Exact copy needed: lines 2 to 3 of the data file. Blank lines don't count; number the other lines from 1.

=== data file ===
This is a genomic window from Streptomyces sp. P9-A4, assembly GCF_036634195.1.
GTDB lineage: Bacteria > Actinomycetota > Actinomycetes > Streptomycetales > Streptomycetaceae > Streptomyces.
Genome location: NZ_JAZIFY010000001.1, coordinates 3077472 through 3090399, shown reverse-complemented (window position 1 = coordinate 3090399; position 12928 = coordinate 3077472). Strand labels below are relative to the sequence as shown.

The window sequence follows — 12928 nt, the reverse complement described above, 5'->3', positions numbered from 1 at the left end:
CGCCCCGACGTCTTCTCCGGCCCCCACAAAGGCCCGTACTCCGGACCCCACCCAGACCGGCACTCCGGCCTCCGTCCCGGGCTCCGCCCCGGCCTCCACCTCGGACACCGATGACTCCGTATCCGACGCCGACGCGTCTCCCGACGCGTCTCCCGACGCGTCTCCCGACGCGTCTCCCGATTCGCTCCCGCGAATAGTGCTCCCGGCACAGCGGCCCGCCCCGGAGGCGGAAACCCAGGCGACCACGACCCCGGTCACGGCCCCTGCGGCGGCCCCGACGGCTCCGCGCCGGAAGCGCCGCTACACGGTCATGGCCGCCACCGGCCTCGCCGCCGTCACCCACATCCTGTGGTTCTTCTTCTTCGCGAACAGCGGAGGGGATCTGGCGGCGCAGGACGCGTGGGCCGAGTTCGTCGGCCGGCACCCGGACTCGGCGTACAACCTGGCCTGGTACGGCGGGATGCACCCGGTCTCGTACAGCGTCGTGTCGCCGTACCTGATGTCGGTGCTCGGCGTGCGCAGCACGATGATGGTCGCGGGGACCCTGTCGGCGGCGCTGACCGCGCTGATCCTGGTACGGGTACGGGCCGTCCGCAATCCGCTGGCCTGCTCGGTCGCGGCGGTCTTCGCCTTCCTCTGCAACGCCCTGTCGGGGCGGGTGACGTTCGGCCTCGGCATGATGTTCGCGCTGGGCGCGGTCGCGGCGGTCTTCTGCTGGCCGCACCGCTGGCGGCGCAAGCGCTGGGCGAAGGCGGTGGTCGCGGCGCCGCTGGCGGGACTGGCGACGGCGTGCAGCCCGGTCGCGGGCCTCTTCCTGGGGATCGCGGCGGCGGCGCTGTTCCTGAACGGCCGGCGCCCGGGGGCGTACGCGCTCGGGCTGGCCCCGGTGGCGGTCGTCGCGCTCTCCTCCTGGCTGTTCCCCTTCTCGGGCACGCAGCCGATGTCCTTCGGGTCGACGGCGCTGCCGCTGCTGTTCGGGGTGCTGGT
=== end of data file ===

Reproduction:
GTDB lineage: Bacteria > Actinomycetota > Actinomycetes > Streptomycetales > Streptomycetaceae > Streptomyces.
Genome location: NZ_JAZIFY010000001.1, coordinates 3077472 through 3090399, shown reverse-complemented (window position 1 = coordinate 3090399; position 12928 = coordinate 3077472). Strand labels below are relative to the sequence as shown.